A lawyer for John C. Salvi III acknowledged Wednesday that Salvi killed two women and wounded five other people in attacks on two Brookline abortion clinics in 1994.
But the lawyer, in his opening statement at Salvi’s trial, said Salvi acted because he was driven by schizophrenic delusions and urged the jury to find him “not guilty by reason of mental illness.”
“Let me make no mistake and leave no misunderstanding,” said the lawyer, J.W. Carney Jr., in an attempt to get his client a lighter sentence. “We represent the man who shot and killed” the two women, both receptionists.
The case is “not what happened, or by whom it happened, but why it happened,” Carney said. He maintained that his client was a “sick, sick young man” who believed that the Roman Catholic Church was being destroyed by a conspiracy involving the Ku Klux Klan, the Mafia and the Freemasons, leading him to kill to “save the Catholic people.”
What precipitated the shootings at the clinics on Dec. 30, 1994, Carney said, was a television newscast two days before that Salvi saw with his parents, reporting that four French priests had been killed by a Muslim fundamentalist group in Algeria.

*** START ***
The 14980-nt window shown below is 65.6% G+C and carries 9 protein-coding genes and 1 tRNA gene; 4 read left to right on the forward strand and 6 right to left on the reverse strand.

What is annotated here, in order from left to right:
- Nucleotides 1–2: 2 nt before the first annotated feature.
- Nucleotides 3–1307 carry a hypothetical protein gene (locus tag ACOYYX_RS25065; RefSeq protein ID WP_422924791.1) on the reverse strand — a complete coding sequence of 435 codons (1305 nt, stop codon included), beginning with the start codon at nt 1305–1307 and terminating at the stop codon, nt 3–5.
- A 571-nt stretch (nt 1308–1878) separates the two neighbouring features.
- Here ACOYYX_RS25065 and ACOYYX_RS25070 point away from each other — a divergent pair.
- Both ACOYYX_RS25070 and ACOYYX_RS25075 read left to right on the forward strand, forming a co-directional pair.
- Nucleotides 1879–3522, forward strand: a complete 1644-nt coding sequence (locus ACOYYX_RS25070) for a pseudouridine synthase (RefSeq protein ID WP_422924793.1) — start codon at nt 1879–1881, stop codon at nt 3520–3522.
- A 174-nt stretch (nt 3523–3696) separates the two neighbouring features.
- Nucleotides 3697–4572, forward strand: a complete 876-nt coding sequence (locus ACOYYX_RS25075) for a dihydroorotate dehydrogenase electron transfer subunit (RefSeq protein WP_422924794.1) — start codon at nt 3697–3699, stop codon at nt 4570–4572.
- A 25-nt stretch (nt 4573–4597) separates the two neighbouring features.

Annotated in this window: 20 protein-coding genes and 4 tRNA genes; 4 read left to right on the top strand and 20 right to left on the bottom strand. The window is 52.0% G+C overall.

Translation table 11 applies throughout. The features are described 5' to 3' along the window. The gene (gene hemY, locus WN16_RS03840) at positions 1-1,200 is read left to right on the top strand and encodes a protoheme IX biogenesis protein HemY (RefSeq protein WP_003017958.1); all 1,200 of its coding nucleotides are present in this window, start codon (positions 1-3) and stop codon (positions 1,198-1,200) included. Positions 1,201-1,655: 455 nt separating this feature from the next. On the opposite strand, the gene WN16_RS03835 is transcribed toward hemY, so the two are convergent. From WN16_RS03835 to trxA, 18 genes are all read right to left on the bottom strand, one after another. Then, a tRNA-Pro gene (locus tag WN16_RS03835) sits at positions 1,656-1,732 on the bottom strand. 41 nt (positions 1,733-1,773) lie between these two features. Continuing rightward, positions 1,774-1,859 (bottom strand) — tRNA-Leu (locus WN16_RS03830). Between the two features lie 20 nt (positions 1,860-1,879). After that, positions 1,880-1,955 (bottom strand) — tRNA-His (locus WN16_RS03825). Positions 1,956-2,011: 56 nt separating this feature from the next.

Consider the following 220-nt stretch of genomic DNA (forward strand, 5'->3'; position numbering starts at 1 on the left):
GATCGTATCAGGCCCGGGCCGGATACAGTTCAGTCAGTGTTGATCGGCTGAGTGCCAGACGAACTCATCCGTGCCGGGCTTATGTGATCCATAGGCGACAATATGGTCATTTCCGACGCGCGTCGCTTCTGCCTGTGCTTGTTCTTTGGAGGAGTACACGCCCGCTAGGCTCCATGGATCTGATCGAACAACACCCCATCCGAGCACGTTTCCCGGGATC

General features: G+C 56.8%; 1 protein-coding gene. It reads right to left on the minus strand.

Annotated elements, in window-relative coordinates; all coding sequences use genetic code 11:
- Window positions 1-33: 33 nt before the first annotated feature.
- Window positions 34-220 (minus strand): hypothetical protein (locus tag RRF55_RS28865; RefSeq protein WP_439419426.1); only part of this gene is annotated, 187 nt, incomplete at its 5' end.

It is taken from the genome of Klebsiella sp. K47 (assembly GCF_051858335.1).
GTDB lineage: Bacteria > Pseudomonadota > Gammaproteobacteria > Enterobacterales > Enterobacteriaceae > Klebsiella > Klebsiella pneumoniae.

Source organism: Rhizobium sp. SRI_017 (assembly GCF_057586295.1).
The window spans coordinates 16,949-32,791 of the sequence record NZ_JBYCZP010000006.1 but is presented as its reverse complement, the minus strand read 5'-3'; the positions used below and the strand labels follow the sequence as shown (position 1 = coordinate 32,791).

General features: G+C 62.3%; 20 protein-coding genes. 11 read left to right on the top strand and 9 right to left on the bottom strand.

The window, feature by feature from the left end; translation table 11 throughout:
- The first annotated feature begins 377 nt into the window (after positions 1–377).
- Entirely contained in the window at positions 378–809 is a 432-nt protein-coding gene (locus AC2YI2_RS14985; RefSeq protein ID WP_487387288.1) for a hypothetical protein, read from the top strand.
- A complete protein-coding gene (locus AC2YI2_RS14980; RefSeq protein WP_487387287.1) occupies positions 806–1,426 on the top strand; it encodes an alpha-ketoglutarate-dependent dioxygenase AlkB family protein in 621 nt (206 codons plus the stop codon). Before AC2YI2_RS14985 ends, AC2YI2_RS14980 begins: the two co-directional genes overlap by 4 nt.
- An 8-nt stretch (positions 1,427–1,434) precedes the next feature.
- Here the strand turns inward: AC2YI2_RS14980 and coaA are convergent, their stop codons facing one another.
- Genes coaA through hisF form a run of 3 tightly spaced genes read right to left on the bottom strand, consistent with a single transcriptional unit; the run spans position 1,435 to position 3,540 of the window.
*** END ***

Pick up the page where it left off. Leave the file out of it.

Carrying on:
But John Kivlan, an assistant district attorney, said Salvi “is legally sane” and carried out the shootings “with premeditation and with extreme ferocity and cruelty.”
Kivlan said that when Salvi, a 23-year-old apprentice hairdresser, was arrested, maps were found in his pickup truck detailing routes to the two clinics in Brookline, a suburb of Boston. He had recently bought a .22-caliber assault rifle and 1,000 rounds of hollow-point ammunition “used primarily for killing,” the prosecutor said.
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